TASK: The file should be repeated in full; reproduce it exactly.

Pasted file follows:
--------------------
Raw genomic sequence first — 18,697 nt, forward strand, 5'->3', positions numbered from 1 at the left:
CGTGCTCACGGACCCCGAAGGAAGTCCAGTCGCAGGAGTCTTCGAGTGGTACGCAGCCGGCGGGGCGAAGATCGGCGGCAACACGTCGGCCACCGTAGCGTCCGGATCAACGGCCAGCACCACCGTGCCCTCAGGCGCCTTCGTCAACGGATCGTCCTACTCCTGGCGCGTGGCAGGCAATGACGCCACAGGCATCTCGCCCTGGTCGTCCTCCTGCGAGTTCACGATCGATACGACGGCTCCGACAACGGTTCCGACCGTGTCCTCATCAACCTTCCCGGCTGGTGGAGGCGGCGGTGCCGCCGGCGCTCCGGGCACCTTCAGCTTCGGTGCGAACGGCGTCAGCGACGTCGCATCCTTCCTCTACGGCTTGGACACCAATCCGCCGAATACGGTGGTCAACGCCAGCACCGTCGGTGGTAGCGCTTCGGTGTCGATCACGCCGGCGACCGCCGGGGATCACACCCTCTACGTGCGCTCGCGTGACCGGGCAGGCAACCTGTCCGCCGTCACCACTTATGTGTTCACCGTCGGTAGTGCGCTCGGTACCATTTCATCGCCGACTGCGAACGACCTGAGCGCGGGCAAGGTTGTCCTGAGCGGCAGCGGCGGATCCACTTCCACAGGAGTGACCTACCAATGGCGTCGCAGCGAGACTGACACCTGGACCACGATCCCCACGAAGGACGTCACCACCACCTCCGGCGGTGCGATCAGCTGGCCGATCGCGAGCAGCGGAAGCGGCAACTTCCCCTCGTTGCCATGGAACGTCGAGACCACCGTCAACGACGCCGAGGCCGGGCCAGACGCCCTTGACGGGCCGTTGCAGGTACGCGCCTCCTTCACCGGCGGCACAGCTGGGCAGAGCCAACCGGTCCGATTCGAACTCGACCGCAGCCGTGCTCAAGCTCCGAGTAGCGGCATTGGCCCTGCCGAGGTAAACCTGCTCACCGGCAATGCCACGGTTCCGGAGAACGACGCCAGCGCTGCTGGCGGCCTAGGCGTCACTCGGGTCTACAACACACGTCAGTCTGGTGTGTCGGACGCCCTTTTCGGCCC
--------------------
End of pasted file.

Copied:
Raw genomic sequence first — 18,697 nt, forward strand, 5'->3', positions numbered from 1 at the left:
CGTGCTCACGGACCCCGAAGGAAGTCCAGTCGCAGGAGTCTTCGAGTGGTACGCAGCCGGCGGGGCGAAGATCGGCGGCAACACGTCGGCCACCGTAGCGTCCGGATCAACGGCCAGCACCACCGTGCCCTCAGGCGCCTTCGTCAACGGATCGTCCTACTCCTGGCGCGTGGCAGGCAATGACGCCACAGGCATCTCGCCCTGGTCGTCCTCCTGCGAGTTCACGATCGATACGACGGCTCCGACAACGGTTCCGACCGTGTCCTCATCAACCTTCCCGGCTGGTGGAGGCGGCGGTGCCGCCGGCGCTCCGGGCACCTTCAGCTTCGGTGCGAACGGCGTCAGCGACGTCGCATCCTTCCTCTACGGCTTGGACACCAATCCGCCGAATACGGTGGTCAACGCCAGCACCGTCGGTGGTAGCGCTTCGGTGTCGATCACGCCGGCGACCGCCGGGGATCACACCCTCTACGTGCGCTCGCGTGACCGGGCAGGCAACCTGTCCGCCGTCACCACTTATGTGTTCACCGTCGGTAGTGCGCTCGGTACCATTTCATCGCCGACTGCGAACGACCTGAGCGCGGGCAAGGTTGTCCTGAGCGGCAGCGGCGGATCCACTTCCACAGGAGTGACCTACCAATGGCGTCGCAGCGAGACTGACACCTGGACCACGATCCCCACGAAGGACGTCACCACCACCTCCGGCGGTGCGATCAGCTGGCCGATCGCGAGCAGCGGAAGCGGCAACTTCCCCTCGTTGCCATGGAACGTCGAGACCACCGTCAACGACGCCGAGGCCGGGCCAGACGCCCTTGACGGGCCGTTGCAGGTACGCGCCTCCTTCACCGGCGGCACAGCTGGGCAGAGCCAACCGGTCCGATTCGAACTCGACCGCAGCCGTGCTCAAGCTCCGAGTAGCGGCATTGGCCCTGCCGAGGTAAACCTGCTCACCGGCAATGCCACGGTTCCGGAGAACGACGCCAGCGCTGCTGGCGGCCTAGGCGTCACTCGGGTCTACAACACACGTCAGTCTGGTGTGTCGGACGCCCTTTTCGGCCC